Last week, I wrote an introductory post on the crawling mechanism that we use at Indix to gather and structure product data from the web. Before going deeper into the crawling and extracting process and the complexities associated with it, I wanted to step back and talk a little bit about catalog record – a critical piece of the product content puzzle.
What are the different fields that make up a product catalog record? At Indix, we use our own taxonomy to extract and store information. On a typical product page in an ecommerce store, attributes are specific to a particular product. The end consumers on retail sites make buying decisions based on these attributes and identifiers. Several studies indicate that richness of content is directly proportional to conversion. (Watch out in the coming months for more content on ecommerce SEO).
Let’s use as an example this Whirlpool 24.5 cu.ft. French Door Refrigerator in Monochromatic Stainless Steel.
So based on the Internal Indix taxonomy, at a high level, we have a few levels of attributes that take values based on the product and category. Base attributes and identifiers consist of information that is used to identify a particular product. This includes the product title, MPN, SKU, UPC, etc. These identifiers are unique and they let you identify these products specifically.
Variant attributes are closely tied to the base attributes and are critical for matching, as matching is always done at a variant level. For instance, your iPhone can have multiple models. As a retailer, you may decide to include it under different products in some cases or under different variants in some. A shoe of size eight and nine would be different variants, while an iPhone 7 with 32 GB capacity and an iPhone 7 of 128 GB capacity would be different products.
Variant attributes let you define all the different variants of the base product. In the example shown here, the color stainless steel is probably one variant. The color white would define another variant of the same refrigerator. Another way to look at it is that all different combinations like color, size, and so on correspond to different variants of the same product (except for shoes where different sizes correspond to the same product).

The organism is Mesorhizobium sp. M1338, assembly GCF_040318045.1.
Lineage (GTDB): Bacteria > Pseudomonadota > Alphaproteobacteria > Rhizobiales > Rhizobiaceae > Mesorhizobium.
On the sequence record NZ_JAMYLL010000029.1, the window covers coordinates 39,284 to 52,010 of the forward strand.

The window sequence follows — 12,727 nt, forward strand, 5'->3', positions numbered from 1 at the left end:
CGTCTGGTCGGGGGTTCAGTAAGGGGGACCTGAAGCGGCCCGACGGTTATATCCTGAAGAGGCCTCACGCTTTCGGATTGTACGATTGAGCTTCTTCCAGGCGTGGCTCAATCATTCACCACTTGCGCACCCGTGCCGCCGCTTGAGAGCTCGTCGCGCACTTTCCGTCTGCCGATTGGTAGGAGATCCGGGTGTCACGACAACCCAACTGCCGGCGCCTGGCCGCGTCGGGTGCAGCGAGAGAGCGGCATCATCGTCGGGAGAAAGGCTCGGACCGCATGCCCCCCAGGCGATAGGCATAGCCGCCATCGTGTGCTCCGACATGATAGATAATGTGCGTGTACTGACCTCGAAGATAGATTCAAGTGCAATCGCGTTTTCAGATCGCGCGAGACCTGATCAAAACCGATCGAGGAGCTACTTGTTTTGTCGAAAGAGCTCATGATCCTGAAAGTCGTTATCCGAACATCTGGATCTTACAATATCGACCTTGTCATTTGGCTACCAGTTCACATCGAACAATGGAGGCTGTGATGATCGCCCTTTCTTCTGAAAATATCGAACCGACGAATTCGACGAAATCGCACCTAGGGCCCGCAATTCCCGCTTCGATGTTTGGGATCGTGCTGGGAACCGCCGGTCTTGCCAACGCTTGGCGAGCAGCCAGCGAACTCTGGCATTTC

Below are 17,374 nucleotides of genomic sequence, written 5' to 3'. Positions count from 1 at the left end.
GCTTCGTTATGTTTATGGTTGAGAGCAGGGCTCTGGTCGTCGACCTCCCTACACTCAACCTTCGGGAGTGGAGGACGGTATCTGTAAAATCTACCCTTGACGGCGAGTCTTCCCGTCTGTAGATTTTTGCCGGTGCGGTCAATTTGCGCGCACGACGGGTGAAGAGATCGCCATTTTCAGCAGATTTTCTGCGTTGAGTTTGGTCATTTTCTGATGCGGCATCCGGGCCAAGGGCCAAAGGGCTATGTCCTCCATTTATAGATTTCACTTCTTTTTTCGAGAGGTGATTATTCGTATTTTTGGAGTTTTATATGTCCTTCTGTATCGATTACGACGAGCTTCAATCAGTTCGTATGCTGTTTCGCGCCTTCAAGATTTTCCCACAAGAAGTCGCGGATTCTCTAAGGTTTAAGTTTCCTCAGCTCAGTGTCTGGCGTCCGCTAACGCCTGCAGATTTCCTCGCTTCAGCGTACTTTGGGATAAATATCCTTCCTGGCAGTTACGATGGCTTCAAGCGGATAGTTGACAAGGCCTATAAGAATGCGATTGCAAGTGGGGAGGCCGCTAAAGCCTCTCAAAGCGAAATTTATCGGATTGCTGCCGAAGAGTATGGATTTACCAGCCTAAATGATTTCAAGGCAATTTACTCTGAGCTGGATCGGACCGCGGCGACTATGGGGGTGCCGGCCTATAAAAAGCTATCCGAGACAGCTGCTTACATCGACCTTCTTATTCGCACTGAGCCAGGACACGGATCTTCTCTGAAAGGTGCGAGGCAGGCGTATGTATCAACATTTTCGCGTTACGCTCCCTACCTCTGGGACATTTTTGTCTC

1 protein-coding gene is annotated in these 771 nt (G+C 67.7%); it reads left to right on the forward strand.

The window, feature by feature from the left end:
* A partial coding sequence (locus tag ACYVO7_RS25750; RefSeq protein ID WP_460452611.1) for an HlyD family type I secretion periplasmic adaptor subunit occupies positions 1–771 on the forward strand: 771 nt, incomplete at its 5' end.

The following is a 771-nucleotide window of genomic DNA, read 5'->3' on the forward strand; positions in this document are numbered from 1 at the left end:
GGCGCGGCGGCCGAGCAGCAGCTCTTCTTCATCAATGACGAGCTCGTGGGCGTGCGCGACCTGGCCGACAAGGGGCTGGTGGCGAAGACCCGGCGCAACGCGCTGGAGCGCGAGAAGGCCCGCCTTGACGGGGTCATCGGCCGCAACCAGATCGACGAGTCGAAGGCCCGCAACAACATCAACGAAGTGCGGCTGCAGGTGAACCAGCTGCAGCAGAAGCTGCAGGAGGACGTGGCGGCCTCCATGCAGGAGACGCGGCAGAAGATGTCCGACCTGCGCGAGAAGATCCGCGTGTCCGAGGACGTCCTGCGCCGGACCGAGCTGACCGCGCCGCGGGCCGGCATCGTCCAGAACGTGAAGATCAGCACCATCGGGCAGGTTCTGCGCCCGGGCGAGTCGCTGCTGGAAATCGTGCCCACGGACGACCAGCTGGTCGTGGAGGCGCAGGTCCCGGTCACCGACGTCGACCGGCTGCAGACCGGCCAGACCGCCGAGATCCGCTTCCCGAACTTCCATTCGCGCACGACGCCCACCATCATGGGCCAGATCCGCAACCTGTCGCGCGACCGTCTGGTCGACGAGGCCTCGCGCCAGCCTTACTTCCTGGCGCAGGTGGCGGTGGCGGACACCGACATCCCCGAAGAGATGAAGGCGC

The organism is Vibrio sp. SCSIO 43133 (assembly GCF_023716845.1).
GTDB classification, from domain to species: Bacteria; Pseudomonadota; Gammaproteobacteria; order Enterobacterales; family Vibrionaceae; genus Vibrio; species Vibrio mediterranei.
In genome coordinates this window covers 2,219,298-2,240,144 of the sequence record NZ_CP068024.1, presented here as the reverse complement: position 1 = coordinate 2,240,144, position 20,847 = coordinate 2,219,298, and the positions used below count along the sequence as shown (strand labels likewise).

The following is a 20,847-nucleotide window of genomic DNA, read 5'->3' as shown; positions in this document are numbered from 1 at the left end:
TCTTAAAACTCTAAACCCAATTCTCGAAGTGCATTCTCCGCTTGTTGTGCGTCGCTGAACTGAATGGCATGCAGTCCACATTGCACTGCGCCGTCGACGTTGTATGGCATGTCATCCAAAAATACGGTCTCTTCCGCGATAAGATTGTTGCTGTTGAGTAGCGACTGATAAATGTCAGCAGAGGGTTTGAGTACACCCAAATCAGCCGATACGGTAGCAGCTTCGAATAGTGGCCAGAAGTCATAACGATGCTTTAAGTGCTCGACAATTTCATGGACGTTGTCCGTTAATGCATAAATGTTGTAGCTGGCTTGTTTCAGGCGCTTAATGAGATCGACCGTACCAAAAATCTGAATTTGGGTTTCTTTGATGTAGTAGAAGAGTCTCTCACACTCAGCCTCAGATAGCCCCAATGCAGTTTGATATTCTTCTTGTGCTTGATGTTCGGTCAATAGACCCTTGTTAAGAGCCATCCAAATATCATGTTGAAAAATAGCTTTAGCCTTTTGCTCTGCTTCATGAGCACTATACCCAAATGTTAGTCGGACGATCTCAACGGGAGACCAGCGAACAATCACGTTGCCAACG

This brings us to Level 1 attributes, which are typically specific to a particular category. Within a particular category, you would expect a set of values that are commonly attributed to products in that category. The taxonomy used for this purpose differs from store to store. In the case of this refrigerator, these include capacity, depth, width, type, etc. For a shoe rack, these could be shipping weight, dimensions, color, item shape etc. In order to draw insights from this data, you would want both the keys and values to be standardized.
Consumer search intent most of times is based on attributes specific to a particular category. So, a person who is trying to buy a particular refrigerator can facet on any of these attributes. He might want the capacity to be greater than 25 cubic feet in a refrigerator that he is looking to buy. Level 1 attributes help achieve that goal. Depth of attributes and the ability to facet on them are essential to have a higher click to conversion ratio.
Then, there are additional attributes on top of the category-level attributes that are standardized for this particular product. A refrigerator can be water resistant, have a particular place of origin, manufacture date, etc. These attributes enable consumers to get a more complete picture of the product, which is important in the online shopping experience. It may not make its way into faceted search navigation but is important nonetheless.
These above all, are the key ingredients that go into building a whole product attribute set and this set then defines the product in its completeness. Next week, we’ll go back to looking at crawling mechanisms and what it takes to aggregate sophisticated information as detailed here.
If you want to watch a recording of our webinar on gathering and ingesting product data, click here now.